Advocates Community Justice programs support men and women whose involvement in the criminal justice system is rooted in behavioral health problems, such as addiction, mental health conditions, or trauma. Our programs address these underlying causes by connecting participants to appropriate treatment, housing, vocational opportunities and social services, so that they can lead healthy and productive lives in the community. By reducing repeat offenses, they also help make our communities healthier and safer for everyone.
Advocates operates jail diversion programs in conjunction with police departments in several Massachusetts communties, including Ashland, Framingham, Holliston, Hopkinton, Marlborough, Sherborn, and Watertown. Advocates award-winning model involves extensive collaboration between the police and mental health experts. Our mental health clinicians train and work alongside police officers to help evaluate behavior and determine appropriate treatment. Cross-training between the police and clinicians has led to mutual understanding and respect. Police departments report that the number of ‘repeat players’ has decreased as people are referred to appropriate services. Learn more.
Correctional Mental Health
Advocates provides comprehensive mental health services at the Worcester County Jail & House of Correction. Our team of social workers, psychiatrists and nurses provides screening, treatment, medication management, crisis intervention, and suicide prevention services for more than 1,400 inmates at the facility.
Behavioral Health Treatment Court Collaborative (BHTCC)
A BHTCC creates a coordinated system to ensure people with behavioral health and recovery needs involved in the justice system are identified and receive appropriate services. Funded in part by the Substance Abuse and Mental Health Services Administration (SAMHSA), Advocates Community Counseling in Ayer partners with Ayer District Court and Worcester Superior Court to provide a spectrum of evidence-based, trauma-informed, behavioral health services to support the complex needs of eligible individuals.
Worcester Initiative for Supported Reentry (WISR)
WISR is a partnership-based project that creates safer and healthier communities by reducing criminal recidivism among men returning to the community from jail and prison. A fragmented system of reentry takes an enormous toll on society and individuals reentering the community. WISR is committed to transforming that system in order to improve public safety and public health, while reducing the cost to taxpayers. WISR provides evidence-based assessments, intensive case management and treatment coordination to help participants access gainful employment, stable housing, social services, and health care. Learn more.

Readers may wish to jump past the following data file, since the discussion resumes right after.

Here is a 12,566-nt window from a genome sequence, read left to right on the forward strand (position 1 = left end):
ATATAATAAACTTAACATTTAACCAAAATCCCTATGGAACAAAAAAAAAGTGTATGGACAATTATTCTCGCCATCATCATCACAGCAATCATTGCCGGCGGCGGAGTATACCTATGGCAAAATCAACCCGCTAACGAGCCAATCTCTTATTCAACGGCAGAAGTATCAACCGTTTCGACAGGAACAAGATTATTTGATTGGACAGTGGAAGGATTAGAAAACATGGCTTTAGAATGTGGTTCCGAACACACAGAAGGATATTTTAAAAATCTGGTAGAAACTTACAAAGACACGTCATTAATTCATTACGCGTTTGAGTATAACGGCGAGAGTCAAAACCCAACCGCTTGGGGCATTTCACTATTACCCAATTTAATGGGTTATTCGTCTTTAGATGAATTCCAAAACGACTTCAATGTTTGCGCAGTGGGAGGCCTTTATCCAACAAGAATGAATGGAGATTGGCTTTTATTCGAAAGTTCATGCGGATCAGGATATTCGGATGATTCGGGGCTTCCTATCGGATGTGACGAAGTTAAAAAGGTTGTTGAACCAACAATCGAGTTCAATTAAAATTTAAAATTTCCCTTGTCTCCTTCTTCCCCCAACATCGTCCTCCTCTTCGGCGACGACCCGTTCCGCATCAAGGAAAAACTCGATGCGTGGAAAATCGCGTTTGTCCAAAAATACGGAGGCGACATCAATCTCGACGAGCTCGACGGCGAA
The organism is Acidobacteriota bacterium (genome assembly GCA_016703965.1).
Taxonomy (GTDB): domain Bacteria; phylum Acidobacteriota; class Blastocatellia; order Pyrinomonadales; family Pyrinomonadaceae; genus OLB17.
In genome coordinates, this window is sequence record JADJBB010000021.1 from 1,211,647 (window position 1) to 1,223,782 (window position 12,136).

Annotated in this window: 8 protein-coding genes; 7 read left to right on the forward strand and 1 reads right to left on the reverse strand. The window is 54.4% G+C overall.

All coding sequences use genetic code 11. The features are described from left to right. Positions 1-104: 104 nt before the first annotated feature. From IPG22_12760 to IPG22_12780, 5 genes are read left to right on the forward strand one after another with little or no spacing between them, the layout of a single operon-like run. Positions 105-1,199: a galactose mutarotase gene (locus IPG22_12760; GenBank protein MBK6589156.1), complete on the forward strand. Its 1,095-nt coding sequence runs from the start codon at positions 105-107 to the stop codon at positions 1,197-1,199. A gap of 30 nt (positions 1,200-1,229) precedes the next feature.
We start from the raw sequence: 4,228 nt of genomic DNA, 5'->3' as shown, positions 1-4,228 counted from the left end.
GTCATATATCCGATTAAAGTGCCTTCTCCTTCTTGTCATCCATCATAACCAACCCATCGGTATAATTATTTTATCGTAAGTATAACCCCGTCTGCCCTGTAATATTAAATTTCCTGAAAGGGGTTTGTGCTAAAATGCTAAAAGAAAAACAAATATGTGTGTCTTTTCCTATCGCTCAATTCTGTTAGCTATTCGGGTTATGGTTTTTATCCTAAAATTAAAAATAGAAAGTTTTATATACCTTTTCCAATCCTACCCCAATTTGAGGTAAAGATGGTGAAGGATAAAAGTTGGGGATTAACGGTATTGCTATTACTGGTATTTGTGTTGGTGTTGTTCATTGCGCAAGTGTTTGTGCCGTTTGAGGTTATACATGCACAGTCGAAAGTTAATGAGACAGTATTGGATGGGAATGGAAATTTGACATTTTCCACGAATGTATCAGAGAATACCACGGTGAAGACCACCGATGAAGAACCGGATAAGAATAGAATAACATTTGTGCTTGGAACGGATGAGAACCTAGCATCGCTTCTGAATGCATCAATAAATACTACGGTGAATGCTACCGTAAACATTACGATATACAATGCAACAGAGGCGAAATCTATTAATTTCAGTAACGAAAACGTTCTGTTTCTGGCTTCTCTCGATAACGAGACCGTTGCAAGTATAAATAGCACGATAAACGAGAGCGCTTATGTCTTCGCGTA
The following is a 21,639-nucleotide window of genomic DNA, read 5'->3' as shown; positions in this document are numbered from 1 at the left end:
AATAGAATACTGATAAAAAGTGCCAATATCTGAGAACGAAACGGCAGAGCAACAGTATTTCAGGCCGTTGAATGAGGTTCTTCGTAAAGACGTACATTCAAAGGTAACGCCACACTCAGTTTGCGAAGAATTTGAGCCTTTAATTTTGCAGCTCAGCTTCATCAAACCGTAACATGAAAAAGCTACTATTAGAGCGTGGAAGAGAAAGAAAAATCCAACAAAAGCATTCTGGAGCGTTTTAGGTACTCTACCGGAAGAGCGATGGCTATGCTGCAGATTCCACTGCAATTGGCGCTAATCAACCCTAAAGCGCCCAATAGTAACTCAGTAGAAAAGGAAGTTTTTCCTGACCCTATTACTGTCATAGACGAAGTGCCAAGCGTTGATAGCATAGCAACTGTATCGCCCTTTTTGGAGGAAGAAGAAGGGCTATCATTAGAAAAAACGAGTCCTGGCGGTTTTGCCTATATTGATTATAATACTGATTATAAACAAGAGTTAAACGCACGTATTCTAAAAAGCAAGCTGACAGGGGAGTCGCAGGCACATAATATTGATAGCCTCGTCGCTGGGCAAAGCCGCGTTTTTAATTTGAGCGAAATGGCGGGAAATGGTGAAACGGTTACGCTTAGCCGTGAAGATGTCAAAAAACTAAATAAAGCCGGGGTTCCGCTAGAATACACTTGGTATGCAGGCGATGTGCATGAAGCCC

Parole Reentry Services
Advocates also provides reentry navigation services to the Parole Board. Reentry navigator staff are embedded in the Parole Region 4 and Region 9 Offices in Framingham and Worcester. Like the WISR project, parole reentry navigators use a comprehensive case management model that includes collaboration and coordination with prisons, jails, post-release community supervision, and community-based social and health service providers at the three stages of service delivery: in-reach at the Parole Transitional Treatment Program, community transition, and community integration
First Offender Driver Alcohol Education
For individuals convicted of driving under the influence for the first time, our Driver Alcohol Education program is designed to reduce the risk of future incidents by helping participants change their behaviors and attitudes. For many, this will mean reducing or eliminating their use of alcohol. The program provides 40 hours of education over a 16-week period and includes an assessment, self-help meetings, and victim impact meetings located at Advocates Community Counseling - Ayer. Referrals are made by the adjudicating district court.
Second Offender Aftercare
This program provides one year of aftercare treatment for individuals convicted of their second driving-under-the-influence offense after they complete a 14-day residential program. The ultimate goal of the program is for participants to take responsibility for their previous behavior and make the changes necessary to cease further incidents. Second Offender Aftercare is available through Advocates Community Counseling - Ayer. Referrals are made by the adjudicating court.